Barely two and a half years ago, the Arab Spring began with protests in Tunisia, Egypt, Libya, and Yemen, leading to the fall of the leaders of these nations. Other countries in the region—including Jordan, Kuwait, Morocco, and Syria—have experienced their share of sometimes violent civil protests since then. Syria is still engulfed in unrelenting civil violence. Over the last week, a series of antigovernment protests have broken out in Turkey. The Arab Spring is often attributed to a dissatisfaction among citizens with oppressive regimes and persistently weak economic situations.
In Turkey, however, the current government was elected in a democratic process. The protest there, which started as a peaceful demonstration against the demolition of a park in central Istanbul to make way for a new commercial district, has evolved into a nationwide protest against Prime Minister Recep Tayyip Erdogan’s regime. Their common region aside, the governments in question are also quite similar in how they respond to mass protests—with excessive use of force. When heavy protest erupted in these countries, the states each were quick in deploying the military and police to “restore calm”, in most cases resulting in the deaths of civilians exercising their fundamental right to free expression.
Former Egyptian President Hosni Mubarak is currently appealing a conviction in June 2012 for conspiring in the killing of protesters during the 2011 uprising against his regime. In late May, the International Criminal Court decided that the son of the late ruler of Libya, Saif al-Islam Gaddafi, should be tried in The Hague rather than Libya for his role in death of civilians during the 2011 uprising that ultimately toppled his father’s regime.
All governments, whether democratically elected or not, base the legitimacy of their reign on the fact that they have been designated to serve the needs of their people. The sovereignty of a nation is based on the notion, and more or less the assumption, that an existing government has control over a geographical area and the people who live there, and that citizens of that area consider themselves self-determinant, that is, free from external control as to who may lead them. It is this freedom, when expressed, that gives political leaders the mandate to represent the nation. Many centuries ago, before villages, townships, and kingdoms unified—whether voluntarily or under duress—to form nations, these peoples and communities had their own leaders ruling them in accordance with traditional norms and religious beliefs. There is no doubt that order in the modern world is better preserved with two hundred nation-states than with five thousand sovereignties. Nevertheless, it might be worth revisiting the concepts of sovereignty and nation-states that governments so tightly hold on to.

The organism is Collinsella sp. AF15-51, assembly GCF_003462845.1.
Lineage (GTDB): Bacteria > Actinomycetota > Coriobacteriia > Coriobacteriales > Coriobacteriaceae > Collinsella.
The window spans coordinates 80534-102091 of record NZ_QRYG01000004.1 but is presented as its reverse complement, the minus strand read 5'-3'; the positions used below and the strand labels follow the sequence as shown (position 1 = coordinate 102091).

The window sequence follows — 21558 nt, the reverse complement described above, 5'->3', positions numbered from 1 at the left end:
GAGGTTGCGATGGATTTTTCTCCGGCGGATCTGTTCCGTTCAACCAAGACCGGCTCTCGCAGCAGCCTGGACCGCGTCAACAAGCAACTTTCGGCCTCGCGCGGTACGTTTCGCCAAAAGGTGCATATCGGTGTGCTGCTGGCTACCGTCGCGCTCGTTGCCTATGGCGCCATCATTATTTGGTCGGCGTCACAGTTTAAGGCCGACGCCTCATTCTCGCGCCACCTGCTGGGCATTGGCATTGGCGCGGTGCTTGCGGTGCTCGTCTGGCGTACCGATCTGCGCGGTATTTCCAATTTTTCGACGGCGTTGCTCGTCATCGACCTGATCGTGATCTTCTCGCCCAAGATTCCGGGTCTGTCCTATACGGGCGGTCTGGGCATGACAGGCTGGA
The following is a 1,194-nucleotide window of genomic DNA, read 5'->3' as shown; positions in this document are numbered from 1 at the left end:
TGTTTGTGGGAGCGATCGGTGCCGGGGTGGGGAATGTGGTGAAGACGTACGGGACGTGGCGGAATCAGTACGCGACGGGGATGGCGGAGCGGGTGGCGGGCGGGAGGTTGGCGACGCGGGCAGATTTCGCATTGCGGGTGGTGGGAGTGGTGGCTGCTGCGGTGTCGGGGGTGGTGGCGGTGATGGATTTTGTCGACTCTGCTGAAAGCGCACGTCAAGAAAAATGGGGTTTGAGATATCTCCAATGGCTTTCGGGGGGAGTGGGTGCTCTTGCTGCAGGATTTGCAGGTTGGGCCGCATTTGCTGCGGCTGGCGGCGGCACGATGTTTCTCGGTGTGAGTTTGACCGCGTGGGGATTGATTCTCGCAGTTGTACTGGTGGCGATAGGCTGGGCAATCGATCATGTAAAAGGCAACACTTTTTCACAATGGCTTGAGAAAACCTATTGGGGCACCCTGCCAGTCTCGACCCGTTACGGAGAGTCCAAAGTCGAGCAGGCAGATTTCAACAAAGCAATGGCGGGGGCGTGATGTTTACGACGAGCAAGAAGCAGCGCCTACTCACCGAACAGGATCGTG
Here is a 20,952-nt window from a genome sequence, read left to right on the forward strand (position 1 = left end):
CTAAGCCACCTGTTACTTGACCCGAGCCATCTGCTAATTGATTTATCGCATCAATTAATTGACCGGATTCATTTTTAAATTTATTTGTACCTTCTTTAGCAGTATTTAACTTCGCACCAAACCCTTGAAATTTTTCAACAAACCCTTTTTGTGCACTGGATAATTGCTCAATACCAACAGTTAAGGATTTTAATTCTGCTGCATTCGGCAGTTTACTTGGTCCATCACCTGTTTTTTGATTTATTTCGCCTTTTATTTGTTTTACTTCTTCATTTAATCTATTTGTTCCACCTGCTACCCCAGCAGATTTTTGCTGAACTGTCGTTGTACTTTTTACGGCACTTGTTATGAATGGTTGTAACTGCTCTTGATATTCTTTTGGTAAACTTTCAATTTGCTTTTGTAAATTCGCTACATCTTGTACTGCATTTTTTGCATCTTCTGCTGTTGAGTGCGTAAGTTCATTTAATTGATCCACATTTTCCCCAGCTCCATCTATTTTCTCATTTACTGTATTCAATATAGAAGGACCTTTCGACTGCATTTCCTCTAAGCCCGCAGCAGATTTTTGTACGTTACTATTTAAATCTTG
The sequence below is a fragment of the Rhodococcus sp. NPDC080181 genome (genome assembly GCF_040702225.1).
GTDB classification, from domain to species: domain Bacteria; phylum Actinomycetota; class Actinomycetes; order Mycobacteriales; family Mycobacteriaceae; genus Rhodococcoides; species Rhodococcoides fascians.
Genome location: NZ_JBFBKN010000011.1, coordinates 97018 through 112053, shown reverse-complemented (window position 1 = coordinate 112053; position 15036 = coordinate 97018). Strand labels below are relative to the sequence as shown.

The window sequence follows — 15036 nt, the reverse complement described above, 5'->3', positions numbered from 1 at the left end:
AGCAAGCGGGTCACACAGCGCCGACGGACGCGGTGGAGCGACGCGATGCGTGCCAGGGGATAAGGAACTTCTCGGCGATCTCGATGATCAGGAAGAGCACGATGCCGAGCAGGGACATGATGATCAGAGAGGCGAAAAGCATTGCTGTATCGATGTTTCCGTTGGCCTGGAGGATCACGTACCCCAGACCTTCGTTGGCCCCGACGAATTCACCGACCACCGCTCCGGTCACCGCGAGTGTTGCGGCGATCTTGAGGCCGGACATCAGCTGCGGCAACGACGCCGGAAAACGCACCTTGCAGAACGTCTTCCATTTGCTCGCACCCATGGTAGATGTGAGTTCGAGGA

In democratic countries, it is often said that the power of the government is in the hands of the people. The question that arises is who the people are. Most democratic nations conduct periodic elections (usually every four to five years) to allow citizens to choose who is best to lead them. What happens if during the transition and before the next election the wishes of the people change and the electorate no longer wants the government it has just chosen? Clearly, for the sake of stability, elections cannot be held whenever a strong group of citizens decide to remove their support from a sitting government. However, the question remains as to how to best deal with such circumstances.
The situation even becomes more complicated when people of a certain geographical area within a nation state become dissatisfied with the governance of the central regime generally—not just with a ruling political party—and therefore decide to opt out of the nation-state. The war between Georgia and Russia in 2008 was sparked by a declaration of independence by the Georgian province of South Ossetia. For years, monks in Tibet have sought independence from China. The western Sahara is in an ongoing struggle in its claim for independence from Morocco.
In May, Yemen celebrated the anniversary of the unification of its northern and southern territories. During the celebrations, a large number of people, especially from the south, took to the streets to protest the unification and to call for independence of the south from the north. These are just a few examples. International law has develop customary rules containing circumstances under which peoples may rightfully proclaim independence from their central or declare a right to autonomy under the latter. The right to independence or secession is usually recognized by international law in situations of grave humanitarian abuse and severe oppression.
According to the League of Nations International Commission of Jurists in 1920, “Positive international law does not recognize the right of national groups, as such to, to separate themselves from the State of which they form [a] part by simple expression of a wish.” In the advisory opinion delivered by the International Court of Justice (ICJ) to the UN General Assembly on the Declaration of Independence made by Kosovo, the ICJ delivered its opinion that a declaration of independence on its own is not a violation of international law. International law prohibits the use of threat or force against the territorial integrity of any state. This prohibition generally relates to an act by a foreign entity, not by citizens of the state.
In a global economy, no people can live in isolation, and for the sake of a smooth operations of the global economic, financial, and security forces, the world may be much better off with fewer sovereign states than with a plethora of territorially independent groups. It is critical, though, to revisit Woodrow Wilson’s statement in 1917 that “no people must be forced under sovereignty under which it does not wish to live.”